Tourist Attractions: Aklan Province Islands Philippines
Shrine Dedicated to the 19 martyrs of Aklan who started the revolt
Kalantiaw Shrine, Batan. Once the seat of government of Rajah Bendahara
Kalantiaw promulgator of the famous Code of Kalantiaw.
Ingus-Ingus Hill, Buruanga. In Spanish time, it served as a lookout
for approaching Moro pirates that used to maraud coastal villages.
Underneath the hill is a cave, which according to folktales, was
used as an ambuscade of English pirates, buccaneers, and other plunderers
of Spanish galleons carrying precious cargoes.
Agtawagon Hill, Balete. Served as a camp and the last line of defense
of Filipino soldiers and guerillas during World War II.
Museo It Akean, Kalibo. A repository of antiques dug
up in Aklan, which trace the province's rich cultural and historical
past; also houses famous works of arts.
Manduyog Hill And Aklan State College Of Agriculture
(ASCA), Banga. Named after Datu Manduyog, successor of lawgiver
Kalantiaw III. It is 500 feet high with life-size stations of the
cross winding up the hillside and a chapel at the summit overlooking
the countryside. Down the hill is the ASCA, an agricultural institution
spread on 69 hectares. Tropical fruit trees such as rambutan, mangosteen
and lanzones abound in the school campus as well as pastureland
and sprawling ricefields.
Ob-Ob Hill, Bgy. Songcolan, Batan. Stands 200 meters high like a
lighthouse facing the Sibuyan Sea. At its foot of the rocky hill
is a fine beach.
Tinagong Dagat, Batan. "Hidden Sea", approx. 8 kms. long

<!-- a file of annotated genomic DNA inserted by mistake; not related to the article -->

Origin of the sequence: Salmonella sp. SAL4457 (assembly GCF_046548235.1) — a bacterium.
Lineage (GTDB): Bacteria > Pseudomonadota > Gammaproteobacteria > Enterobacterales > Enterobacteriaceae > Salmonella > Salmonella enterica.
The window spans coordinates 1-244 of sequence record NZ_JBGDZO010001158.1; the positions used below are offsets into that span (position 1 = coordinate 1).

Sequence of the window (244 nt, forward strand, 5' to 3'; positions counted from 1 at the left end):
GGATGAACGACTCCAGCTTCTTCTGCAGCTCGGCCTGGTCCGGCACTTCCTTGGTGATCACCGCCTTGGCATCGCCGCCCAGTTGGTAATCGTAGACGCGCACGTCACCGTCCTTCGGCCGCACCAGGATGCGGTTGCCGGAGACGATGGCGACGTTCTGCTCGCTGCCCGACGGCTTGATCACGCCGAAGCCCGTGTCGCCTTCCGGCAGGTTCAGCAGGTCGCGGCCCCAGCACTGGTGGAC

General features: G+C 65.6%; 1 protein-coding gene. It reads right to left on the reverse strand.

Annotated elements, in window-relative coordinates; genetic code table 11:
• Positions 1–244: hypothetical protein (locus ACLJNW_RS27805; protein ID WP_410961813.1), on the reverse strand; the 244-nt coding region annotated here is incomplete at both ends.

and 4 kms. wide, between Altavas and Batan, partly hidden from Batan
Bay by two islands, fringed with mangroves, thick undergrowth and
Tigayon Hill, Kalibo. A solitary mountain of solid rock amidst
stretches of flatlands. One of the sides is a shallow cave with
an arched entrance. Inside is an altar-like rock and two bench-like
rock formations on its side.
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Province Islands Philippines
Traveling, you realize that differences are lost: each city takes to resembling all cities, places exchange their form, order, distances, a shapeless dust cloud invades the continents. Italo Calvino
To travel is to discover that everyone is wrong about other countries. Aldous Huxley
As with most Asian countries, the staple food in the Philippines is rice. It is most often steamed and served during meals.
Leftover rice is often fried with garlic to make sinangag, which is usually served at breakfast together with a fried egg and cured meat or sausages.
More details at Common dishes
Southern Philippine Cuisine
In Mindanao, the southern part of Palawan island, Sulu and Tawi-Tawi, dishes are richly flavored with the spices common to Southeast Asia: turmeric, coriander, lemon grass, cumin, and chillies — ingredients not commonly used in the rest of Filipino cooking. Being free from Hispanicization, the cuisine of the indigenous Moro and Lumad peoples of Mindanao and the Sulu archipelago has much in common with the rich and spicy Malay cuisines of Malaysia and Brunei, as well as Indonesian and Thai cuisines.
More details at Southern Philippine Cuisine